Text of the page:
How did Sherlock Holmes fake his death? The “Sherlock” Season 3 premiere, “The Empty Hearse,” has the strange answer. And it could have involved masks, a bungee cord and hypnotist Derren Brown.
Except that this is not the whole story.
The premiere actually opens with an explanation for everything. Detective Inspector Lestrade is getting the story from his disgraced detective friend. It’s presented as a crazy hypothesis — but since the show doesn’t offer any other explanation for awhile, we had to go with it at first.
Here’s how Sherlock did it — in the theory:
1. Mycroft’s minions carry off Moriarty’s body.
2. Out of sight, they put on a fancy Sherlock mask and other disguising items.
3. Sherlock leaps off the building, but he’s attached to a bungee cord and doesn’t die.
4. Down on the street, Watson is distracted by a bike crashing into him.
5. Sherlock bounces up to a window, where Molly waits. Bursting through, he gives her a kiss and walks away.
6. Watson gets up but is waylaid by hypnotist Derren Brown, who knocks him out again.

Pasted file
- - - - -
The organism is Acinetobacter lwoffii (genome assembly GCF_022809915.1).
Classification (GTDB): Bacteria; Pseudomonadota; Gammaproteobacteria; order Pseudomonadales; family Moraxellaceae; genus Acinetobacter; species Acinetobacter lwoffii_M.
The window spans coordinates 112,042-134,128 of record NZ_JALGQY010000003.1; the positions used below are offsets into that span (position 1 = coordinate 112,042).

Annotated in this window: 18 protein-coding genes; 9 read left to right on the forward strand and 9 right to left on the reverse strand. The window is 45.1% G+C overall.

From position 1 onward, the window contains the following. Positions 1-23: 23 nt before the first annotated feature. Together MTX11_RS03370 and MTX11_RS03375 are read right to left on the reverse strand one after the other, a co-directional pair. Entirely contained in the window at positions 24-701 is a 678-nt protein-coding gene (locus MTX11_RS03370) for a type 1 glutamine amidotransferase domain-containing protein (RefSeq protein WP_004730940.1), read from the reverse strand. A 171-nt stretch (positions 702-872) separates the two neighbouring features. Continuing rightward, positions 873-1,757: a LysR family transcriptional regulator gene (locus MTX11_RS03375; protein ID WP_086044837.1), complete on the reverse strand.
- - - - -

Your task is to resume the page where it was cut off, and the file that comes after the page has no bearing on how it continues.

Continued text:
7. By the time Watson reaches the crime scene, the body is disguised and surrounded by people in-the-know.
Sure, a fangirl seen later in the episode posits that Sherlock and Moriarty through a dummy off the roof before kissing, but the first explanation seems like what the show wants.
That’s the case for the first hour of the episode anyway. After that, Sherlock Holmes explains the whole thing in his own words. There are no hypnotists involved, although the disgraced detective is the one to hear the story.
Here’s Sherlock’s own explanation:
1. There was an airbag below the building. John’s specific position meant that he couldn’t see anything important.
2. Sherlock jumped just when Watson was looking at him.
3. When the bicycle knocked down John, Mycroft’s people switched a dead body (thrown out the window by Molly) with the living Sherlock — now covered in fake blood.
4. Using the rubber ball, Sherlock cut off his pulse momentarily.
5. No masks were needed — Molly found the body of a look-alike (the man Moriarty had used to impersonate Holmes in Season 2) and used that as the double.
Since this is a slightly redundant explanation — why use a body double if Sherlock was jumping back in — it’s possible that one part of this story could still be a lie. Still, that’s what “Sherlock” gives us.
Is this what you expected? Did you guess any of the plan ahead of time?